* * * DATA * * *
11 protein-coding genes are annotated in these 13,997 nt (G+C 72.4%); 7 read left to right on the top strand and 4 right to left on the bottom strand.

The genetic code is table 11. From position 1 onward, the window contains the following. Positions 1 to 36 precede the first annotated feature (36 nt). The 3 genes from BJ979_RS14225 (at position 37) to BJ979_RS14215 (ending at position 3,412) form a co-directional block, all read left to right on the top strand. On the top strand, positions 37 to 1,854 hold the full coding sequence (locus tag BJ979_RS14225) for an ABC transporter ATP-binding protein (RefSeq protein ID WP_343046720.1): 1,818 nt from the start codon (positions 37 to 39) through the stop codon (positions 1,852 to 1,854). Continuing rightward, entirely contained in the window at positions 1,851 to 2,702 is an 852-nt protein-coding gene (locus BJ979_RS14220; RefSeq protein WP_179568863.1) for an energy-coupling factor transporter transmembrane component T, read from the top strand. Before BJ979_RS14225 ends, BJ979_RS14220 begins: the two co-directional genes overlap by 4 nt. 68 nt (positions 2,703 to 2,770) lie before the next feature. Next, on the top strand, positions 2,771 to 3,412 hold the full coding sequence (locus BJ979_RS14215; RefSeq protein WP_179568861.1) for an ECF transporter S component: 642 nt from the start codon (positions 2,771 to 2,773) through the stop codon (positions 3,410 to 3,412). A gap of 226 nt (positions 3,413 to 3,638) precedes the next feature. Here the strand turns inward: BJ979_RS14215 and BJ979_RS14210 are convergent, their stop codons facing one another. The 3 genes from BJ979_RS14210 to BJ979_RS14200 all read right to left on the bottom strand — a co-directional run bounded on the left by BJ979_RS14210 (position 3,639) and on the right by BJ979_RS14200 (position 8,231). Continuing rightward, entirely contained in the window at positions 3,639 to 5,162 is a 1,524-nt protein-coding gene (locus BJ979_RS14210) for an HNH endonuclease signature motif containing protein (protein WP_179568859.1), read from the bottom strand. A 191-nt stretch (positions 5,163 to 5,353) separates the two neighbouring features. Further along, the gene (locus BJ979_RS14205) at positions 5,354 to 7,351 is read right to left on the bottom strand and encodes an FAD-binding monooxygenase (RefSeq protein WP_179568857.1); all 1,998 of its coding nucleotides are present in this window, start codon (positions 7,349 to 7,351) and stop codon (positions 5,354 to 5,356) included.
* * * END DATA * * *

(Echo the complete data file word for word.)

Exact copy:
11 protein-coding genes are annotated in these 13,997 nt (G+C 72.4%); 7 read left to right on the top strand and 4 right to left on the bottom strand.

The genetic code is table 11. From position 1 onward, the window contains the following. Positions 1 to 36 precede the first annotated feature (36 nt). The 3 genes from BJ979_RS14225 (at position 37) to BJ979_RS14215 (ending at position 3,412) form a co-directional block, all read left to right on the top strand. On the top strand, positions 37 to 1,854 hold the full coding sequence (locus tag BJ979_RS14225) for an ABC transporter ATP-binding protein (RefSeq protein ID WP_343046720.1): 1,818 nt from the start codon (positions 37 to 39) through the stop codon (positions 1,852 to 1,854). Continuing rightward, entirely contained in the window at positions 1,851 to 2,702 is an 852-nt protein-coding gene (locus BJ979_RS14220; RefSeq protein WP_179568863.1) for an energy-coupling factor transporter transmembrane component T, read from the top strand. Before BJ979_RS14225 ends, BJ979_RS14220 begins: the two co-directional genes overlap by 4 nt. 68 nt (positions 2,703 to 2,770) lie before the next feature. Next, on the top strand, positions 2,771 to 3,412 hold the full coding sequence (locus BJ979_RS14215; RefSeq protein WP_179568861.1) for an ECF transporter S component: 642 nt from the start codon (positions 2,771 to 2,773) through the stop codon (positions 3,410 to 3,412). A gap of 226 nt (positions 3,413 to 3,638) precedes the next feature. Here the strand turns inward: BJ979_RS14215 and BJ979_RS14210 are convergent, their stop codons facing one another. The 3 genes from BJ979_RS14210 to BJ979_RS14200 all read right to left on the bottom strand — a co-directional run bounded on the left by BJ979_RS14210 (position 3,639) and on the right by BJ979_RS14200 (position 8,231). Continuing rightward, entirely contained in the window at positions 3,639 to 5,162 is a 1,524-nt protein-coding gene (locus BJ979_RS14210) for an HNH endonuclease signature motif containing protein (protein WP_179568859.1), read from the bottom strand. A 191-nt stretch (positions 5,163 to 5,353) separates the two neighbouring features. Further along, the gene (locus BJ979_RS14205) at positions 5,354 to 7,351 is read right to left on the bottom strand and encodes an FAD-binding monooxygenase (RefSeq protein WP_179568857.1); all 1,998 of its coding nucleotides are present in this window, start codon (positions 7,349 to 7,351) and stop codon (positions 5,354 to 5,356) included.